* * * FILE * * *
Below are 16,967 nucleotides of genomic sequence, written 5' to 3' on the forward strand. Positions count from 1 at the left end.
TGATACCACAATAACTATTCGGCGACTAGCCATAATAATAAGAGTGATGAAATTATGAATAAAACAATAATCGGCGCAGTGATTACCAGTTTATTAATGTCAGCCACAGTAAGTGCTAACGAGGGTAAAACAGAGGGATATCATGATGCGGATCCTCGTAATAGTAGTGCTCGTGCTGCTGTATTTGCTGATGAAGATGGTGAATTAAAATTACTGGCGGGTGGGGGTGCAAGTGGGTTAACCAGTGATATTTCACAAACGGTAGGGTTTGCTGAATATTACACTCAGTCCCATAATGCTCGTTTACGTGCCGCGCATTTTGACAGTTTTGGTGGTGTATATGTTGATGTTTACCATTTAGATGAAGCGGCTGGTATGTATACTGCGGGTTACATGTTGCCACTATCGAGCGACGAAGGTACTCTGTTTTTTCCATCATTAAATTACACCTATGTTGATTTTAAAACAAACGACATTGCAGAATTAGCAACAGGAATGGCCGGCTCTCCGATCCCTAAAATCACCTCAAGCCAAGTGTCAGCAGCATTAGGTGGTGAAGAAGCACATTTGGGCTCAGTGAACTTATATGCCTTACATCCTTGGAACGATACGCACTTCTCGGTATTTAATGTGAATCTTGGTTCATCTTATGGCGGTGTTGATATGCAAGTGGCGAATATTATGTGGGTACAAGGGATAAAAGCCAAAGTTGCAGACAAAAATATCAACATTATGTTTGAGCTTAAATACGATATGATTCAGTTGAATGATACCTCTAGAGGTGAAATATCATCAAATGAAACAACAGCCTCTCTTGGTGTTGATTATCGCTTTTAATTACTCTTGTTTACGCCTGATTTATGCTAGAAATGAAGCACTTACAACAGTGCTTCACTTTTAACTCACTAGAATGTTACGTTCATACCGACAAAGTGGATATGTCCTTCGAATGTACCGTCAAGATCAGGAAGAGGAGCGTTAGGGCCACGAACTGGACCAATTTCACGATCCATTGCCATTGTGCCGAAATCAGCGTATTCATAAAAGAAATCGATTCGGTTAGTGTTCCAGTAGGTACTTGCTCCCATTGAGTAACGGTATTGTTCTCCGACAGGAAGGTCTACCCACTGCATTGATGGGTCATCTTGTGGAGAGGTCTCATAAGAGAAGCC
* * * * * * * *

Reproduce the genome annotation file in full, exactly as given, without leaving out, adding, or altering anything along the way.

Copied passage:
Below are 16,967 nucleotides of genomic sequence, written 5' to 3' on the forward strand. Positions count from 1 at the left end.
TGATACCACAATAACTATTCGGCGACTAGCCATAATAATAAGAGTGATGAAATTATGAATAAAACAATAATCGGCGCAGTGATTACCAGTTTATTAATGTCAGCCACAGTAAGTGCTAACGAGGGTAAAACAGAGGGATATCATGATGCGGATCCTCGTAATAGTAGTGCTCGTGCTGCTGTATTTGCTGATGAAGATGGTGAATTAAAATTACTGGCGGGTGGGGGTGCAAGTGGGTTAACCAGTGATATTTCACAAACGGTAGGGTTTGCTGAATATTACACTCAGTCCCATAATGCTCGTTTACGTGCCGCGCATTTTGACAGTTTTGGTGGTGTATATGTTGATGTTTACCATTTAGATGAAGCGGCTGGTATGTATACTGCGGGTTACATGTTGCCACTATCGAGCGACGAAGGTACTCTGTTTTTTCCATCATTAAATTACACCTATGTTGATTTTAAAACAAACGACATTGCAGAATTAGCAACAGGAATGGCCGGCTCTCCGATCCCTAAAATCACCTCAAGCCAAGTGTCAGCAGCATTAGGTGGTGAAGAAGCACATTTGGGCTCAGTGAACTTATATGCCTTACATCCTTGGAACGATACGCACTTCTCGGTATTTAATGTGAATCTTGGTTCATCTTATGGCGGTGTTGATATGCAAGTGGCGAATATTATGTGGGTACAAGGGATAAAAGCCAAAGTTGCAGACAAAAATATCAACATTATGTTTGAGCTTAAATACGATATGATTCAGTTGAATGATACCTCTAGAGGTGAAATATCATCAAATGAAACAACAGCCTCTCTTGGTGTTGATTATCGCTTTTAATTACTCTTGTTTACGCCTGATTTATGCTAGAAATGAAGCACTTACAACAGTGCTTCACTTTTAACTCACTAGAATGTTACGTTCATACCGACAAAGTGGATATGTCCTTCGAATGTACCGTCAAGATCAGGAAGAGGAGCGTTAGGGCCACGAACTGGACCAATTTCACGATCCATTGCCATTGTGCCGAAATCAGCGTATTCATAAAAGAAATCGATTCGGTTAGTGTTCCAGTAGGTACTTGCTCCCATTGAGTAACGGTATTGTTCTCCGACAGGAAGGTCTACCCACTGCATTGATGGGTCATCTTGTGGAGAGGTCTCATAAGAGAAGCC